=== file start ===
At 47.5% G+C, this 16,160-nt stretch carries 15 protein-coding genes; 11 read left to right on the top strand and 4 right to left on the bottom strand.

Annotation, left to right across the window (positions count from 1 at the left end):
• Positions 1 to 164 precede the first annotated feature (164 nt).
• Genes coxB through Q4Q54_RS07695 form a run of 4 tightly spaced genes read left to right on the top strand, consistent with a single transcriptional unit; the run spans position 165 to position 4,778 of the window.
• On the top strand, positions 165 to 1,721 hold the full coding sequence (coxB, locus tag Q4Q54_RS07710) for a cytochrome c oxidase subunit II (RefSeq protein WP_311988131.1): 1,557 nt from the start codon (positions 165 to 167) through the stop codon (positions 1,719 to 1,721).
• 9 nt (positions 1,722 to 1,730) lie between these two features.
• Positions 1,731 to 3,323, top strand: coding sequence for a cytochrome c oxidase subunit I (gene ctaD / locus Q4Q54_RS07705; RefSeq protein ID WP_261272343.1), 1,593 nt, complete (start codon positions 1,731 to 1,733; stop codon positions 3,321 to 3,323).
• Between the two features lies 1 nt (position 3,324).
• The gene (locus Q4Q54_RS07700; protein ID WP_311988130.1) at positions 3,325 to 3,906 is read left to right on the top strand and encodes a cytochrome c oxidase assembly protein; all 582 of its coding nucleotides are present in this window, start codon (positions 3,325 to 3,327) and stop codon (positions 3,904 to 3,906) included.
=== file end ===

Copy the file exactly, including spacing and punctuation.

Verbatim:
At 47.5% G+C, this 16,160-nt stretch carries 15 protein-coding genes; 11 read left to right on the top strand and 4 right to left on the bottom strand.

Annotation, left to right across the window (positions count from 1 at the left end):
• Positions 1 to 164 precede the first annotated feature (164 nt).
• Genes coxB through Q4Q54_RS07695 form a run of 4 tightly spaced genes read left to right on the top strand, consistent with a single transcriptional unit; the run spans position 165 to position 4,778 of the window.
• On the top strand, positions 165 to 1,721 hold the full coding sequence (coxB, locus tag Q4Q54_RS07710) for a cytochrome c oxidase subunit II (RefSeq protein WP_311988131.1): 1,557 nt from the start codon (positions 165 to 167) through the stop codon (positions 1,719 to 1,721).
• 9 nt (positions 1,722 to 1,730) lie between these two features.
• Positions 1,731 to 3,323, top strand: coding sequence for a cytochrome c oxidase subunit I (gene ctaD / locus Q4Q54_RS07705; RefSeq protein ID WP_261272343.1), 1,593 nt, complete (start codon positions 1,731 to 1,733; stop codon positions 3,321 to 3,323).
• Between the two features lies 1 nt (position 3,324).
• The gene (locus Q4Q54_RS07700; protein ID WP_311988130.1) at positions 3,325 to 3,906 is read left to right on the top strand and encodes a cytochrome c oxidase assembly protein; all 582 of its coding nucleotides are present in this window, start codon (positions 3,325 to 3,327) and stop codon (positions 3,904 to 3,906) included.